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difficulty now awaited the Sumter. I had run the blockade of New Orleans, as the reader has seen, with a very slim exchequer; that exchequer was now exhausted, and we had no means with which to purchase coal. I had telegraphed to Mr. Yancey, in London, immediately upon my arrival, for funds, but none, as yet, had reached me, although I had been here two weeks. In the meantime, the authorities, under the perpetual goading of the United States Charge in Madrid, Mr. Perry, and of Mr. Consul Eggle timid, and henceforth, I rarely entered any but an English or a French port. We should have had, during all this controversy, a Commissioner at the Court of Madrid, one having been dispatched thither at the same time that Mr. Yancey was sent to London, and Mr. Mann to Brussels, but if there was one there, I did not receive a line from him. The Federal Charge seemed to have had it all his own way. There is no proposition of international law clearer, than that a disabled belligerent cruiser— an
extensive to enable us to have a new set of boilers made. We were disappointed in this; and so were compelled to patch up the old boilers as best we could, hoping that when our funds should arrive, we might be enabled to coal, and run around to London or Liverpool, where we would find all the facilities we could desire. My funds arrived, as before stated, on the 3d of February, and I at once set about supplying myself with coal. I sent my first lieutenant and paymaster on shore, and afterwaragent, who can have no difficulty, I suppose, in purchasing the same quantity of the material from some of the coal-hulks, and returning it to her Majesty's dock-yard. This application was telegraphed to the Secretary for Foreign Affairs, in London, and after the lapse of a week—for it took the law-officers of the Crown a week, it seems, to decide the question—was denied. On the same day on which I wrote the above letter, I performed the very pleasant duty of paying to the Spanish Consul a
Chapter 27: Author leaves Gibraltar, and arrives in London Mr. Mason Confederate naval news Sojourn in London author Embarks on board the steamer Melita, for Nassau Sojourn in Nassau New orders from the Navy Department author returns to Liverpool the Alabama gone. We had been long enough in Gibraltar to make many warm friends, and some of these came on board the mail-steamer in which we had taken passage, to take leave of us; among others, Captain Lambert, R. N., in commaLondon author Embarks on board the steamer Melita, for Nassau Sojourn in Nassau New orders from the Navy Department author returns to Liverpool the Alabama gone. We had been long enough in Gibraltar to make many warm friends, and some of these came on board the mail-steamer in which we had taken passage, to take leave of us; among others, Captain Lambert, R. N., in command of her Majesty's steam frigate, the Scylla, to whom I am much indebted, for warm sympathy, and many acts of kindness. The captain was the son of Vice-Admiral Sir Charles Lambert, whose hospitality I had enjoyed, for a single night, many years before, under peculiar circumstances. When the United States brig Somers was capsized and sunk, off Vera Cruz, and half her crew drowned, as briefly described some pages back, Sir Charles Lambert, then a captain, was in command of the sailing frigate E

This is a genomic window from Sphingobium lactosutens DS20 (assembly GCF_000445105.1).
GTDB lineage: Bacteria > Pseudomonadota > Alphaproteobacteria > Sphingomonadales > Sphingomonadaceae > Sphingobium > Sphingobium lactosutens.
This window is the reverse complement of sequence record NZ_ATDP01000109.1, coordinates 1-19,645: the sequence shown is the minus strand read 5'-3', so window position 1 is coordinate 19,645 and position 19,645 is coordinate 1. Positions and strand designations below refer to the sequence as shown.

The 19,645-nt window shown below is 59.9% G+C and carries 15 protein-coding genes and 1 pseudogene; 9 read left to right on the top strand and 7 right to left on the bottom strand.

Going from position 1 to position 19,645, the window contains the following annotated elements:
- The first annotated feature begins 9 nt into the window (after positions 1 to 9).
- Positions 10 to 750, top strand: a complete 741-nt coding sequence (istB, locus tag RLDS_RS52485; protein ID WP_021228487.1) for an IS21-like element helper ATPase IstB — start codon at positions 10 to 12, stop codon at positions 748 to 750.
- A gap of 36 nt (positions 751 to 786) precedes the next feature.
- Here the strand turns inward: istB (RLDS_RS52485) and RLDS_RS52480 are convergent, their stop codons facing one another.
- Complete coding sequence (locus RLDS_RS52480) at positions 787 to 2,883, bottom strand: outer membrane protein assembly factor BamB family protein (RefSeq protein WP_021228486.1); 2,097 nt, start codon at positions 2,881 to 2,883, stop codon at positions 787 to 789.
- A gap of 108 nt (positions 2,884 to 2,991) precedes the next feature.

, which by no means confined itself to mere commerce, as its name would seem to imply, but undertook to regulate the affairs of the Yankee nation, generally, and its members had consequently become orators. The words privateer, pirate, robbery, and plunder, and other blood-and-thunder expressions, ran through their resolutions in beautiful profusion. These resolutions were sent to Mr. Seward, and that renowned statesman sat down, forthwith, and wrote a volume of despatches to Mr. Adams, in London, about the naughty things that the British Pirate was doing in American waters. The Alabama, said he, was burning everything, right and left, even British property; would the Lion stand it? Another set of resolutions was sent to Mr. Welles, the Fede ral Secretary of the Navy, and that old gentleman put all the telegraph wires in motion, leading to the different sea-port towns; and the wires put in motion a number of gunboats which were to hurry off to the banks of Newfoundland and captu